Protesters at Thai Parliament for 'final showdown'
By AMBIKA AHUJA,Associated Press Writer AP - 2 hours 17 minutes ago
BANGKOK, Thailand - Thousands of anti-government protesters took to the streets of Thai capital Bangkok on Monday, forcing Parliament to shut down in what activists called their "final showdown" to oust an allegedly corrupt administration.
Parliament postponed a joint session of both houses after protesters surrounded its gates and reportedly cut electricity to the building. House Speaker Chai Chidchob said the session would be rescheduled "when the situation returns to normal."
Despite fiery declarations that Monday's action would be their "longest day," a leader of the anti-government group _ which calls itself the People's Alliance for Democracy _ told followers to step up their protest efforts Tuesday.
"Tomorrow is going to be more intense," Chamlong Srimuang said to supporters at the group's stronghold at the prime minister's office, which it has occupied since late August. "We request that you sleep well tonight to save your energy."
Political tensions have been simmering since 2006, when a similar protest campaign against then-Prime Minister Thaksin Shinawatra led to him being deposed by a military coup. They heated up with the current effort to force Prime Minister Somchai Wongsawat to step down. The protesters accuse him of acting as a proxy for Thaksin, his brother-in-law.
The state planning agency said Monday that Thailand's economy grew at its slowest pace in more than three years, taking a double hit in the third quarter from the political turmoil and the global financial crisis.
"Major services sectors such as manufacturing, hotels and restaurants, transport and communications, and wholesale and retail trade" showed slowed growth, said a report by the National Economic & Social Development Board.
Riot police early Monday had barricaded Parliament with metal barriers and stood guard inside the compound.
Protest leaders say their goal is to block the government from functioning. The demonstrators called the protest to block Parliament from debating constitutional amendments that they say would help Thaksin stage a comeback.
"This is the final showdown," protest leader Somsak Kosaisuk told the crowd, adding that "they have robbed the country to the point where we can't take it anymore. I promise you this will soon end."
Music blared through loudspeakers as protesters sang and danced on the streets outside, many with swimming goggles protectively on their foreheads in case police moved in with tear gas.
Both sides had feared violence would erupt. Protesters were flanked by their own guards armed with poles, clubs and metal rods.
The last time the group marched on Parliament, police efforts to disperse them with tear gas resulted in running street battles. Two people were killed and hundreds injured in the Oct. 7 violence.
On Monday, riot police carrying with shields and batons yielded whenever protesters pushed hard.
By midday, most protesters returned to the prime minister's compound, while several hundred protesters moved to the government's makeshift office at Bangkok's former international airport but arrived there too late to interrupt a Cabinet meeting.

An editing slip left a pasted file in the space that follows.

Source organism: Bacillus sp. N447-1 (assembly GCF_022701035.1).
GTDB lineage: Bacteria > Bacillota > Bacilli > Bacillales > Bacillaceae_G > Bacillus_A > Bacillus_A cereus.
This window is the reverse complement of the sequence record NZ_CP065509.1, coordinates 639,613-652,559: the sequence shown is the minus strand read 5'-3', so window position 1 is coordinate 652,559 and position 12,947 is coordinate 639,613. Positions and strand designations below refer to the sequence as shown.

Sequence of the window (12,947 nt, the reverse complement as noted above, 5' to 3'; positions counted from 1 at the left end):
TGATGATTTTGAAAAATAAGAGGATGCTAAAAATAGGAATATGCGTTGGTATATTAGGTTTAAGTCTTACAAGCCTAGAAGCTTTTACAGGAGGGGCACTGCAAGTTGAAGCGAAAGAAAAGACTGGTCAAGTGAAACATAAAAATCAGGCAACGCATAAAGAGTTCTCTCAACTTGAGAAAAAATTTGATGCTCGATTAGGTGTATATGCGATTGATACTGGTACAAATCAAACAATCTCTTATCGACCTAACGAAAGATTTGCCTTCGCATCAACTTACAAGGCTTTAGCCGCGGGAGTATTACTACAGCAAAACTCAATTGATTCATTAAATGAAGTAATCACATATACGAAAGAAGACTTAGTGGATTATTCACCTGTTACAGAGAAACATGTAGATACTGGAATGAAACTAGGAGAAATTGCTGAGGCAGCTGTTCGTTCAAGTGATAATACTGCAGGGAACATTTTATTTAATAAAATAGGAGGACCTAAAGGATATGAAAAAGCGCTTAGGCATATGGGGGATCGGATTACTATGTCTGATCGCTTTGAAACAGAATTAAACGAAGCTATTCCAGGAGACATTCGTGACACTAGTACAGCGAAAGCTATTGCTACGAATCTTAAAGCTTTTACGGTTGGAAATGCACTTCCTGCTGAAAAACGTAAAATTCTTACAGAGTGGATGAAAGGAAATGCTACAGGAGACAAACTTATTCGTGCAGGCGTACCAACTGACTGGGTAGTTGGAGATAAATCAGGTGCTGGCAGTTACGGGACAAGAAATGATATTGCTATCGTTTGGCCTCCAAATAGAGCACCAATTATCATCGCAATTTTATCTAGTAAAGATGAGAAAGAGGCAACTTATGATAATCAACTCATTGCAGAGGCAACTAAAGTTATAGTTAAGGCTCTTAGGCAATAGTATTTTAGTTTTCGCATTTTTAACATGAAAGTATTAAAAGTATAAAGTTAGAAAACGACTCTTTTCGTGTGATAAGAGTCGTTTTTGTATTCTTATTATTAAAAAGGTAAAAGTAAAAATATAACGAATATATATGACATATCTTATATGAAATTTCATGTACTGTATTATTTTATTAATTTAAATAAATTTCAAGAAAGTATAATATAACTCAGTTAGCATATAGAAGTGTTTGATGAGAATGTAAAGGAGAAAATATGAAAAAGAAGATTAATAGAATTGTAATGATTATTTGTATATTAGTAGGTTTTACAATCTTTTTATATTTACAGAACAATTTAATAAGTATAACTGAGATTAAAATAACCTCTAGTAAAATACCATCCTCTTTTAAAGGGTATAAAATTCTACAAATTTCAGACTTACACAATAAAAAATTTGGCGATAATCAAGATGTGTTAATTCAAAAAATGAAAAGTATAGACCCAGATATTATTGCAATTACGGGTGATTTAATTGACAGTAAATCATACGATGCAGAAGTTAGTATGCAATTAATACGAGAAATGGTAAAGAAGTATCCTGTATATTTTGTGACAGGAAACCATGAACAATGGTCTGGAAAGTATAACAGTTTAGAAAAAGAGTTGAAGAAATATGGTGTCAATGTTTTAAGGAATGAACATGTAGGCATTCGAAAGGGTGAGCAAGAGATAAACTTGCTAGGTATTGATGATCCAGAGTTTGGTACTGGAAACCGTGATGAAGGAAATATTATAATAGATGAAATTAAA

"One mission has been accomplished. We have won our victory here," protest leader Somsak said outside Parliament. "We'll keep doing this until they quit."
During the days, militant protesters forced dozens of riot police to retreat into Bangkok's police headquarters, and another rally was staged at the Finance Ministry.
By evening, the numbers of protesters increased to several thousand at the airport, where a group of them attacked a senior police officer, throwing bottles at him, pushing him until he fell, and kicking him while he was down. He was rescued by fellow officers.
The alliance has accused police of being behind an attack last week in which grenades killed two protesters near the prime minister's office. Authorities have denied the charge.
Thaksin, who was ousted by a 2006 military coup, fled overseas in August to escape a slew of corruption charges. He has been sentenced to two years in jail for violating a conflict of interest law.
Somchai was in Peru for a summit of Pacific Rim leaders and was expected to return at midweek.
The alliance's supporters are largely middle-class citizens who say Thailand's electoral system is susceptible to vote-buying and argue that the rural majority _ the Thaksin camp's power base _ is not sophisticated enough to cast ballots responsibly.
They propose replacing the elected Parliament with one that is mostly appointed, a move critics charge is meant to keep power in the hands of the educated, urban elite.
Recommend this article
Average (0 votes)
Sign in to recommend this article »
Most Recommended Stories »
Related Articles: Asia Pacific
Japan: Suspect in official's death gives motiveAP - 17 minutes ago
Top Indian official arrives for talks in NepalAP - 23 minutes ago
Sri Lanka says 147 killed in northAP - 36 minutes ago
China president in Greece for $1 billion port dealAP - 36 minutes ago
CPI up 6.4% in October on higher housing costs and food pricesChannel NewsAsia - 53 minutes ago
Most Popular – Asia Pacific
Michael Jackson settles court case: spokeswoman
Stricken German public bank KfW expects further losses
Slump in Europe spreads wider
Over 200 narwhal trapped in Canadian ice
Japan scientists eye made-to-order bones
View Complete List »